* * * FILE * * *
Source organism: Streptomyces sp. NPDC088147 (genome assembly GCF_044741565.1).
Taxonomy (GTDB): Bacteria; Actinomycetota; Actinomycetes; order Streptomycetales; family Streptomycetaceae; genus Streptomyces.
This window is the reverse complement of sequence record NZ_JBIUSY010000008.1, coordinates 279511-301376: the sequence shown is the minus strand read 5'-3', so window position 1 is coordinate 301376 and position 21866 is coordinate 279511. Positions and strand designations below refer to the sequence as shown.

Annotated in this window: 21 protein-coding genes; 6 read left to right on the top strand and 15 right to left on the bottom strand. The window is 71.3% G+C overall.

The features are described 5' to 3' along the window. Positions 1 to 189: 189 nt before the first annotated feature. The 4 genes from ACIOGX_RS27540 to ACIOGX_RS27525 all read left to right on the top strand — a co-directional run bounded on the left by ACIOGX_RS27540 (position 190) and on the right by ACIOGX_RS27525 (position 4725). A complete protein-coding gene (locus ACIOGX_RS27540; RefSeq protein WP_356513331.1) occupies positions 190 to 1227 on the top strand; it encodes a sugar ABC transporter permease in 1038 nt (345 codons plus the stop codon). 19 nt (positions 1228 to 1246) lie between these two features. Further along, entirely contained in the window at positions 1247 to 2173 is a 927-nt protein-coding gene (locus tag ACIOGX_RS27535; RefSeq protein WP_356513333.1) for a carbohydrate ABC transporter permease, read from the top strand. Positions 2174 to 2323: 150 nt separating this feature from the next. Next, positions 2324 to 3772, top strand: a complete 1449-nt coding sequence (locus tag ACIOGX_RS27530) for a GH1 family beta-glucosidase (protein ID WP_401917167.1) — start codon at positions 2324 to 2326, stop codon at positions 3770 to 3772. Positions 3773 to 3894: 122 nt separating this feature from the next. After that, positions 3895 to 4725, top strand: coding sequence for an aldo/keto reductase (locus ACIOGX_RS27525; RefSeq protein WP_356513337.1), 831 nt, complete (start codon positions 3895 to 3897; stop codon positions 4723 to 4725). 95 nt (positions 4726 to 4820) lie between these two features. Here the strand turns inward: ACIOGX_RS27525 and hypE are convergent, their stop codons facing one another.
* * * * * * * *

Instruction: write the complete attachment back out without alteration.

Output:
Source organism: Streptomyces sp. NPDC088147 (genome assembly GCF_044741565.1).
Taxonomy (GTDB): Bacteria; Actinomycetota; Actinomycetes; order Streptomycetales; family Streptomycetaceae; genus Streptomyces.
This window is the reverse complement of sequence record NZ_JBIUSY010000008.1, coordinates 279511-301376: the sequence shown is the minus strand read 5'-3', so window position 1 is coordinate 301376 and position 21866 is coordinate 279511. Positions and strand designations below refer to the sequence as shown.

Annotated in this window: 21 protein-coding genes; 6 read left to right on the top strand and 15 right to left on the bottom strand. The window is 71.3% G+C overall.

The features are described 5' to 3' along the window. Positions 1 to 189: 189 nt before the first annotated feature. The 4 genes from ACIOGX_RS27540 to ACIOGX_RS27525 all read left to right on the top strand — a co-directional run bounded on the left by ACIOGX_RS27540 (position 190) and on the right by ACIOGX_RS27525 (position 4725). A complete protein-coding gene (locus ACIOGX_RS27540; RefSeq protein WP_356513331.1) occupies positions 190 to 1227 on the top strand; it encodes a sugar ABC transporter permease in 1038 nt (345 codons plus the stop codon). 19 nt (positions 1228 to 1246) lie between these two features. Further along, entirely contained in the window at positions 1247 to 2173 is a 927-nt protein-coding gene (locus tag ACIOGX_RS27535; RefSeq protein WP_356513333.1) for a carbohydrate ABC transporter permease, read from the top strand. Positions 2174 to 2323: 150 nt separating this feature from the next. Next, positions 2324 to 3772, top strand: a complete 1449-nt coding sequence (locus tag ACIOGX_RS27530) for a GH1 family beta-glucosidase (protein ID WP_401917167.1) — start codon at positions 2324 to 2326, stop codon at positions 3770 to 3772. Positions 3773 to 3894: 122 nt separating this feature from the next. After that, positions 3895 to 4725, top strand: coding sequence for an aldo/keto reductase (locus ACIOGX_RS27525; RefSeq protein WP_356513337.1), 831 nt, complete (start codon positions 3895 to 3897; stop codon positions 4723 to 4725). 95 nt (positions 4726 to 4820) lie between these two features. Here the strand turns inward: ACIOGX_RS27525 and hypE are convergent, their stop codons facing one another.